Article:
The Conventions of a Gothic Novel: Research Report The Gothic genre has been around for many years, beginning in 1764. Horace Walpole, an important figure for the eighteenth century, is best known as the first author to write a Gothic Novel. Walpole was also responsible for many other things such as, the first Gothic drama. Since then, many authors have also made a name for themselves in the Gothic genre. Others who have made an impact are Charles Dickens, Edgar Allan Poe, and Ann Radcliffe. Author, Ann Radcliffe, writes within a sub-genre in the Gothic genre such as, Female Gothic and Romantic Gothic.
Many sub-genres exist within Gothic: Female Gothic, Contemporary Gothic, Gothic Drama, Gothic Romance, etc. Each genre and sub-genre has certain conventions that can be found throughout novels of the same genre. In the Gothic genre, some of the conventions that are shared between novels include: there is a young woman, whose mother is usually a widow, who flees her home, a Gothic villain who has power over his subjects, and a male in the story (on his search for authority and power) who often entraps the heroine and her days become threatened by death or rape.
All three of these conventions are shown in “Wide Sargasso Sea” by Jean Rhys. In “The Handbook to Gothic Literature,” Alison Milbank explains one of the conventions seen in a Gothic novel, “a young woman, often a governess to a widower’s child, flees his house and his supposed evil designs. ” This convention is present in “Wide Sargasso Sea” as Antoinette, a young woman, has the desire to flee her home; the home of Mr. Mason and her mother, Annette. After a house fire, as the last few people escape, Antoinette thinks to herself, “I will live with Tia and I will be like her.
Not to leave Coulibri. Not to go. Not. ” (Rhys, Jean 23). Antoinette is the young woman seen in the convention who wants to flee her home and the supposed evils: Mr. Mason. She wants to live with her childhood friend, Tia, so that she will not have to leave the place where she grew up, Coulibri. She realizes that Tia is not the right person to live with when she throws a rock at Antoinette’s forehead. The incident causes her Aunt Cora to take her in which lead to Antoinette achieving her dreams of fleeing her home.
A long time has passed when Antoinette marries Rochester. He becomes the Gothic villain who “exercises seigneurial rights over the minds and bodies of his subjects. ” (Sage, Victor 81). The power he has over Antoinette, his subject, and her actions proves to be a dominant convention within the Gothic genre. He has much control over his wife; he controls where they live to what they will eat for dinner. Rochester admits that he does not love his wife. He thinks of his marriage to Antoinette, “I did not lover her.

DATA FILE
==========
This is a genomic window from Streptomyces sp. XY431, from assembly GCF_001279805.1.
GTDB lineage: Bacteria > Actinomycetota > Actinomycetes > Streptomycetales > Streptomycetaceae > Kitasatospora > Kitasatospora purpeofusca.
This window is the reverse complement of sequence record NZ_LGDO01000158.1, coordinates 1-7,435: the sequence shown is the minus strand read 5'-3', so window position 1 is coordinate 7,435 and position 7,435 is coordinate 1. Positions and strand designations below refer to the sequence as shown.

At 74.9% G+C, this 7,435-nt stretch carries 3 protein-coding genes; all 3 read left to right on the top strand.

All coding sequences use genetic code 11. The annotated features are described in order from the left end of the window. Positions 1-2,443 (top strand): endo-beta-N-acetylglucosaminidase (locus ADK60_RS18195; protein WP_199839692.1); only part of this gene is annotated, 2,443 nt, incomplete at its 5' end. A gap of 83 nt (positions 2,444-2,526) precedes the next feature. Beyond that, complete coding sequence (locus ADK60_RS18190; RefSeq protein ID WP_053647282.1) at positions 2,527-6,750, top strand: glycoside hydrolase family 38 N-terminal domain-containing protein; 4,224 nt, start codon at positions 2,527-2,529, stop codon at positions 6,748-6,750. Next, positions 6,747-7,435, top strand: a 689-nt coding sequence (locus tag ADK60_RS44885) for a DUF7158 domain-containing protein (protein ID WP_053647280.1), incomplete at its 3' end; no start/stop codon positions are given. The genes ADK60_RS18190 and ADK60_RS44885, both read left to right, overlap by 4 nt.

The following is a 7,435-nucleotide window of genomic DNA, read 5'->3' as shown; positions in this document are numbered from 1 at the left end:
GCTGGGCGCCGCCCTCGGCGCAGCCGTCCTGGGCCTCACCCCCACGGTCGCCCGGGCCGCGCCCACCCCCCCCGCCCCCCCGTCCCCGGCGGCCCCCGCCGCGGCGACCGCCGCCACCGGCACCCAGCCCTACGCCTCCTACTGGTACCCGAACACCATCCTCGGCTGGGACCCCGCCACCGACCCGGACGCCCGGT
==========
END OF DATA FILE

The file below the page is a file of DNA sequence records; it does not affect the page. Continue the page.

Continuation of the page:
I was thirsty for her, but that is not love. ” (Rhys, Jean 56). He admits that his marriage is purely lustful, but he does not care. Throughout their marriage, Antoinette is loyal to him and does what she can to please him. The convention of a Gothic novel is seen because it can be argued that Rochester is the ruler who controls Antoinette’s body and mind. Rochester, knowing he can control Antoinette, uses this information to his advantage. As Antoinette and Rochester stop pretending to love each other, their marriage becomes rough.
Rochester begins to question his wife’s sanity and acts in a manner that eventually drives her crazy, such as, calling her by another name, Bertha, and having sex with Amelie, their servant, beside Antoinette’s bedroom. Once Rochester is convinced that his wife is a lunatic, they travel to England where he keeps her locked up in the attic of his house. The jailer he has hired, Grace, says, “…you said that the person I had to look after was not a young girl. I asked if she was an old woman and you said no. Now that I see her I don’t know what to think.
She sits shivering and she is so thin. If she dies on my hands who will get the blame? ” (Rhys, Jean 114). Grace knows that Antoinette is weak and has no chance of leaving the attic. “The Handbook to Gothic Literature” describes this as a Gothic convention, “the male transgressor becomes the villain whose authoritative reach as patriarch, abbot or despot seeks to entrap the heroine, usurps the great house, and threatens death or rape. ” (Milbank, Alison). Rochester has become the villain who keeps his heroine, Antoinette, locked away as she awaits her death.
Although every story is different, all stories share similar conventions throughout their genre. Many of the conventions of a Gothic Novel are seen in “Wide Sargasso Sea. ” The young girl who wants to flee her home, the dominant male who has control over his subjects, and the villain who entraps his heroine are all examples of conventions that are similar throughout Gothic novels. These conventions all appear throughout “Wide Sargasso Sea,” with each convention advancing the plot. Each scene leads to the next, which leads to a new convention.
Although not all conventions of a Gothic novel are used at once, many of them can be seen throughout the story. Many authors take this into consideration when writing their own work. As a result, all stories have specific attributes (conventions) that allow them to be categorized into their own genre. The young girl who wants to flee her home, the dominant male who has control over his subjects, and the villain who entraps his heroine are major conventions that place a novel into the Gothic Novel genre.